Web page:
Nearly 3,000 tons of ammonium nitrates, a highly explosive material used in fertilizers that had been improperly stored in the port for years, exploded on Aug. 4, killing 211 people, wounding more than 6,000 and damaging nearby neighborhoods.
The six will be banned from traveling outside Lebanon, according to a judicial official, speaking on condition of anonymity to follow regulations. The official added that 19 people are still being held in the case. Among those who are still held are the head of the customs department and his predecessor as well as the port’s director general.
In a July 20 report, State Security warned that one of the doors of the warehouse where the material had been stored was separated from the wall enough to allow anyone to enter and steal the ammonium nitrate.
The report that was sent to President Michel Aoun and then-Prime Minister Hassan Diab warned that thieves could steal the material to make explosives. Or, it said, the mass of material could cause an explosion “that would practically destroy the port.”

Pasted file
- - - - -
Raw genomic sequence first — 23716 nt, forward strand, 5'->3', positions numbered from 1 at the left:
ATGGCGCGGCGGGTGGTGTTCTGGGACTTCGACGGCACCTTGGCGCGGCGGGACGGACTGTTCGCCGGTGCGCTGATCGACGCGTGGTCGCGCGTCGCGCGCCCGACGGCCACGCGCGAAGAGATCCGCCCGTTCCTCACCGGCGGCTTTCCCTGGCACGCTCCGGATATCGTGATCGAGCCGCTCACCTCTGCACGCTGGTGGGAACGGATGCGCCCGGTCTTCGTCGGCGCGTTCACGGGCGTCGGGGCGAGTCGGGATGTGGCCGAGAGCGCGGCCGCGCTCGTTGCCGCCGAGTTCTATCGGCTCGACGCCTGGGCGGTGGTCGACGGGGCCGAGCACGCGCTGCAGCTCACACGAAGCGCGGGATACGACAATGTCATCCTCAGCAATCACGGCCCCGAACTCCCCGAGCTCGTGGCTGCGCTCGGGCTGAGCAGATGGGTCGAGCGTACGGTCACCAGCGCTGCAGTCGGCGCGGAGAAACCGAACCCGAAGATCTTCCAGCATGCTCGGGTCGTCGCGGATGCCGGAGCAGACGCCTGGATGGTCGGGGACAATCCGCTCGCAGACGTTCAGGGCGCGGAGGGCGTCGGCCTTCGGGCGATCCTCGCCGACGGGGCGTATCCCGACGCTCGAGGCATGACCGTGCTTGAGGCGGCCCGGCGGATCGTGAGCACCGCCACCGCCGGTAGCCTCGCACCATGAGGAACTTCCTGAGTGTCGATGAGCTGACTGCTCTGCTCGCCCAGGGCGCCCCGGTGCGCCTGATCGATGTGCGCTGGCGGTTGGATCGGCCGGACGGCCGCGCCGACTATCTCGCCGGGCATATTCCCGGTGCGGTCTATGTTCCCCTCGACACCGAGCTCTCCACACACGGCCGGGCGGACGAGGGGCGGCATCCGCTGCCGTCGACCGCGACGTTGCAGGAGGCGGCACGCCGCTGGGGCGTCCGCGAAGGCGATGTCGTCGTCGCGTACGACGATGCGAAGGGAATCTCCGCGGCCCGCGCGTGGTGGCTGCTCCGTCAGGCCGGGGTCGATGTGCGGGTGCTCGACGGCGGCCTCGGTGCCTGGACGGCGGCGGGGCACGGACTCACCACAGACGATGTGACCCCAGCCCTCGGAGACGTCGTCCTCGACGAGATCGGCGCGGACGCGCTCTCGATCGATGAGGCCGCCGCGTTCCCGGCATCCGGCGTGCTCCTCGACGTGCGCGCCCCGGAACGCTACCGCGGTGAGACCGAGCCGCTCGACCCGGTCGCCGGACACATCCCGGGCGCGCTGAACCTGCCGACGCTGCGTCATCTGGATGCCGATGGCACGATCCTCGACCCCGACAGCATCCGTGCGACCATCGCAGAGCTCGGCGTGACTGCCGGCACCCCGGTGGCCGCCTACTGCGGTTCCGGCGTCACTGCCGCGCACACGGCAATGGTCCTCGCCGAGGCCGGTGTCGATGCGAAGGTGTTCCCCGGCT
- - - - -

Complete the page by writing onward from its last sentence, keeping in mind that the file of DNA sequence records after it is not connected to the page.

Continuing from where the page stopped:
Holding Naddaf for months had angered some in Lebanon especially that his report two weeks before the blast was a clear warning of the dangers.
The Beirut port explosion has been one of the most traumatic national experiences the Lebanese have faced and families of those killed are skeptical that any investigation into the explosion can be transparent and independent in a country where a culture of impunity has prevailed for decades.


Lebanon demands Israel halt offshore gas exploration in disputed area

Lebanon demands Israel halt offshore gas exploration in disputed area
Updated 42 min 6 sec ago

Lebanon demands Israel halt offshore gas exploration in disputed area

Lebanon demands Israel halt offshore gas exploration in disputed area
  • Talks stalled after Lebanon demanded larger area, including Karish gas field, where Israel has given a Greek firm rights for exploration
  • "Lebanon is within its rights to evolve its position according to its interest and as suitable under international law," Aoun told US envoy Hale

BEIRUT: Lebanon’s President Michel Aoun demanded Israel on Thursday to halt exploration in an offshore gas field on its southern border amid ongoing dispute over their shared sea frontier.
Still technically at war, the two countries last year took part in indirect US-brokered talks to discuss demarcation to clear the way for offshore oil and gas exploration.
The talks stalled after Lebanon demanded a larger area, including part of the Karish gas field, where Israel has given a Greek firm rights for exploration.
“Lebanon is within its rights to evolve its position according to its interest and as suitable under international law,” Aoun told visiting United States envoy David Hale.